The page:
Of course, when an author writes “His fingers inched up her leg,” they don’t mean it literally. The problem, however, lies in the interpretation and not in the intention. An author’s job is to paint a picture with words, to create a story. If we use detached body parts as a part of that picture, we have conveyed the wrong picture.
Authors generally dislike the rule about no autonomous body parts—where eyes, legs, hands, arms, feet, and other parts, act on their own, independent of their owners. “His eyes traveled over her body.” Well, ew. What kind of mental image does that conjure?
Now, some people will use the argument, “Readers know what I mean,” or “They don’t notice.” But they do.
Disembodied body parts present a craft issue. Add to it passive voice and filters, dangling modifiers, continuity issues, and other craft situations, and you have typing and not real writing.
And let me say that none of the above fall into the “author voice” category. We can’t pass things off as author voice when in fact, they present serious problems for a story.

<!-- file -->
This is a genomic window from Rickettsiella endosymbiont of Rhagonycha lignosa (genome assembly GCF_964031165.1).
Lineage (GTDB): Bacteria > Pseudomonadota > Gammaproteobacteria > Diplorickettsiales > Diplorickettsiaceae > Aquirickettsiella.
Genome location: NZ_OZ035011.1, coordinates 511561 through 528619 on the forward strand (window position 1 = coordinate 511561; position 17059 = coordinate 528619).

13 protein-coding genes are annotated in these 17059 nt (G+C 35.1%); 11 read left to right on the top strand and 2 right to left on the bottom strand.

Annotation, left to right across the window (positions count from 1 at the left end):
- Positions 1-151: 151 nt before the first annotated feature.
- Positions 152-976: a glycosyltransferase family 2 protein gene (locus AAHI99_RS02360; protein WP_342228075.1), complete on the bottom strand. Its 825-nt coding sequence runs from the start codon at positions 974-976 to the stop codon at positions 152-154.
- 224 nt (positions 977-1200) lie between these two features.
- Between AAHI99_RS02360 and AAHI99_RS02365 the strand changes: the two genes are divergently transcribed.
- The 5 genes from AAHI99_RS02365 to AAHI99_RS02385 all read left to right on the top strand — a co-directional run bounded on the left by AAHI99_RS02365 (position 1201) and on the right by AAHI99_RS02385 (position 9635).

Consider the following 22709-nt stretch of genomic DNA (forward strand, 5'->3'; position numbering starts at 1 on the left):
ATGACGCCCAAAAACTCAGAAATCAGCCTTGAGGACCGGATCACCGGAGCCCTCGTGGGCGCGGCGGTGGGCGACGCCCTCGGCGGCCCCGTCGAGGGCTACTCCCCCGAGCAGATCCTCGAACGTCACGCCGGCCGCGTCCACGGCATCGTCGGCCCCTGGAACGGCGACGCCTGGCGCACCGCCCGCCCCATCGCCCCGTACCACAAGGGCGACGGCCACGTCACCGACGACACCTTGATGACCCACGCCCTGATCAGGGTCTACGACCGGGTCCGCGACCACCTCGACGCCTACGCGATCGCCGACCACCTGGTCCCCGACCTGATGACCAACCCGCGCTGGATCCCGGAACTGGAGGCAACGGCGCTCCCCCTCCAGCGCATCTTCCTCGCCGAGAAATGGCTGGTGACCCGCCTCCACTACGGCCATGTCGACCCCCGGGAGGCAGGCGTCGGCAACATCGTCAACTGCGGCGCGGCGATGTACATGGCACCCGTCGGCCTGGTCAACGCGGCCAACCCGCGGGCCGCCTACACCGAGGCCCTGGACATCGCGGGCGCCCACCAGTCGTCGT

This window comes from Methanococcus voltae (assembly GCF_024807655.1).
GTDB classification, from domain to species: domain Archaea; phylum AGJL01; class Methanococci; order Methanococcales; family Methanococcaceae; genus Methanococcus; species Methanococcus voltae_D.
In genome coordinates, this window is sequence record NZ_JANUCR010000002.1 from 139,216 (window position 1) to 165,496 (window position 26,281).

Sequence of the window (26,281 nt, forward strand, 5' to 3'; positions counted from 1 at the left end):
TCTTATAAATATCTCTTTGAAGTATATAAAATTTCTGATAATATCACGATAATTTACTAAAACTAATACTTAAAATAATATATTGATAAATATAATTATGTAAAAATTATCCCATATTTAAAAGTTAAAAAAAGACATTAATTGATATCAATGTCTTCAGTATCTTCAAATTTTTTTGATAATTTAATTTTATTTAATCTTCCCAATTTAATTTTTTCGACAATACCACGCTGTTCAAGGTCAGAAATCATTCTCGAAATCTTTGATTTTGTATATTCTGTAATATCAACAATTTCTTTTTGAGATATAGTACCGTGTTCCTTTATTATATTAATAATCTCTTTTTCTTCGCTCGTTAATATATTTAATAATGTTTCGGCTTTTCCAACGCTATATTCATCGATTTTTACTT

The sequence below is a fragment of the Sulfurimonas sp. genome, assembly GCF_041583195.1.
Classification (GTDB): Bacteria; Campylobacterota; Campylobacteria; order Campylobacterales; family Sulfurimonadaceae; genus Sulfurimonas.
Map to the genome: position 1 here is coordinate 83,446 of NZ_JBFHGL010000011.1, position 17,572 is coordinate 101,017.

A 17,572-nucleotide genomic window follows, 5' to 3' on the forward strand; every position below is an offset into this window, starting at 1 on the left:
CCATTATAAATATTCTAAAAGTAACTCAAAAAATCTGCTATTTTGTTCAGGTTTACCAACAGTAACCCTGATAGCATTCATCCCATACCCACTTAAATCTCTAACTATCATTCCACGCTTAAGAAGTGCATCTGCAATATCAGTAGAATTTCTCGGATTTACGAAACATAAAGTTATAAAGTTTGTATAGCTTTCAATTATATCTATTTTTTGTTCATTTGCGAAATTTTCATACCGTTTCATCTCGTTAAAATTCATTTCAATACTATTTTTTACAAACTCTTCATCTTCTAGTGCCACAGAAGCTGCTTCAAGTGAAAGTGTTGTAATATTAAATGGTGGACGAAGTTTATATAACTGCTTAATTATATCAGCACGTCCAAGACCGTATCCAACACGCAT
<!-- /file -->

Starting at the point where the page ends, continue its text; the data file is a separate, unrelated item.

Let me say, in my first drafts, I’m as guilty as the next person, thinking that, “His shaky hands traveled over her breasts,” sounded so much more poetic than, “He touched her breasts with shaky hands.” These things happen almost organically and with luck, the author will see them when they go back over the manuscript before submission. If not, editors will catch them and give you the comment bubble with the request to rewrite.
Given that this construction is obvious, the intention of this column is to discuss this with a bit of humor. Here are many sentences that I’ve found in books I’ve read over the last few months. No titles or authors listed, but the sentences do contain humorous images.
He popped his head in the bedroom. (Do you want butter with that?)
I tossed my head over my shoulder and quirked a brow. (I wish I had a graphic for this one.)
She shoved his head away.